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BBC Crew Breaks Their Own Rule To Save Stranded Penguins Trapped In Icy Gully.

Nature has the ability to be both breathtakingly beautiful and utterly heartbreaking, sometimes at the same time.

While on location in Antarctica filming a segment on emperor penguins, a film production crew for BBC Earth’s “Dynasties” series encountered a situation that tested them in a powerful way.

Normally, these production crews vow to never interfere with nature’s workings, no matter how difficult various events are to witness. In other words, their job is to observe and document, not get involved. Yet when this team spotted at least 50 emperor penguins trapped in a deep, icy gully with no way of escaping, they simply couldn’t stand by and watch the majestic animals die.

“Film crews have to capture events as they unfold, whatever their feelings,” narrator David Attenborough states, but the faces of the crew tell another story.

Wiping freezing tears from his eyes with a gloved hand, one man tells the camera, “I know it’s natural, but it’s bloody hard to watch. There are birds down there with chicks.”

After some time spent observing the penguins and realizing they couldn’t find a path to freedom, the crew unanimously decided to break their rule about interfering.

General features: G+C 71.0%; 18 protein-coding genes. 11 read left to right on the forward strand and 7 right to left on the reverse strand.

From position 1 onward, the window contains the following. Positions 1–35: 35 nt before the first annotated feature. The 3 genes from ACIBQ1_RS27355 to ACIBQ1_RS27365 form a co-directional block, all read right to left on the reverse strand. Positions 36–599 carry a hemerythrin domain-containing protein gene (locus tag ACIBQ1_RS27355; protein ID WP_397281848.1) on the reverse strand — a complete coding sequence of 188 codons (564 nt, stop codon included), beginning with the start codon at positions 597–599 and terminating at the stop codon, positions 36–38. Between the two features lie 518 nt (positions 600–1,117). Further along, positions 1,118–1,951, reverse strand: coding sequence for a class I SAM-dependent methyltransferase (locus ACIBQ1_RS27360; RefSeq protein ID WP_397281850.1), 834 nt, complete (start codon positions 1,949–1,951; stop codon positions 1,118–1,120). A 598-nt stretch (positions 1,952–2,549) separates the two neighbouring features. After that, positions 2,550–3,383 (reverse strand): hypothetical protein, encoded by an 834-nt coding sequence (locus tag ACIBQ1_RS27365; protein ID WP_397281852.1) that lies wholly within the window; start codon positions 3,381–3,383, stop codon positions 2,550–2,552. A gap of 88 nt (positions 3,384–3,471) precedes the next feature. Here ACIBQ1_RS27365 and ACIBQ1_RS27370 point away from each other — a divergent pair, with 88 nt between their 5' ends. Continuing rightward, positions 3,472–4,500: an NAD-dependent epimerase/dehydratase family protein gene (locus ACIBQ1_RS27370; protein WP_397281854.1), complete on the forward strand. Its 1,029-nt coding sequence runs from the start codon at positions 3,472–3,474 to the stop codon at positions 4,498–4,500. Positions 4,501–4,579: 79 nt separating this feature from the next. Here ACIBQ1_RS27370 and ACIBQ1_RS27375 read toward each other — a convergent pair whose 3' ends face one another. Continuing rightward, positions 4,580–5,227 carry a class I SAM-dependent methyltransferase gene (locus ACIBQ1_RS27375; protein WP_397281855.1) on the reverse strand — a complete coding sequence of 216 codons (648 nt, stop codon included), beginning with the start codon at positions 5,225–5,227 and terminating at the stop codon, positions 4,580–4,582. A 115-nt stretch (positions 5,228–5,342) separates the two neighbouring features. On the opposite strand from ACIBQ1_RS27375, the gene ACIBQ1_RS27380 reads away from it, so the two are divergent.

Helping the birds was simple enough. They just shoveled a few steps into the steep snow walls to give them a fighting chance!

Almost as soon as they stopped shoveling, the penguins figured out what to do and lined up to climb the walkway that had been cleared by their new human friends. The relief on the crew members’ faces as their plan to save lives actually worked was tangible!

We’re so glad the BBC crew decided to step in! After all, who could sit by and watch this unnecessary suffering when all they had to do was create a few steps? In life-threatening moments like these, some rules were clearly meant to be broken.

Watch the crew’s rescue mission in the video below, and don’t forget to share this story with your friends.

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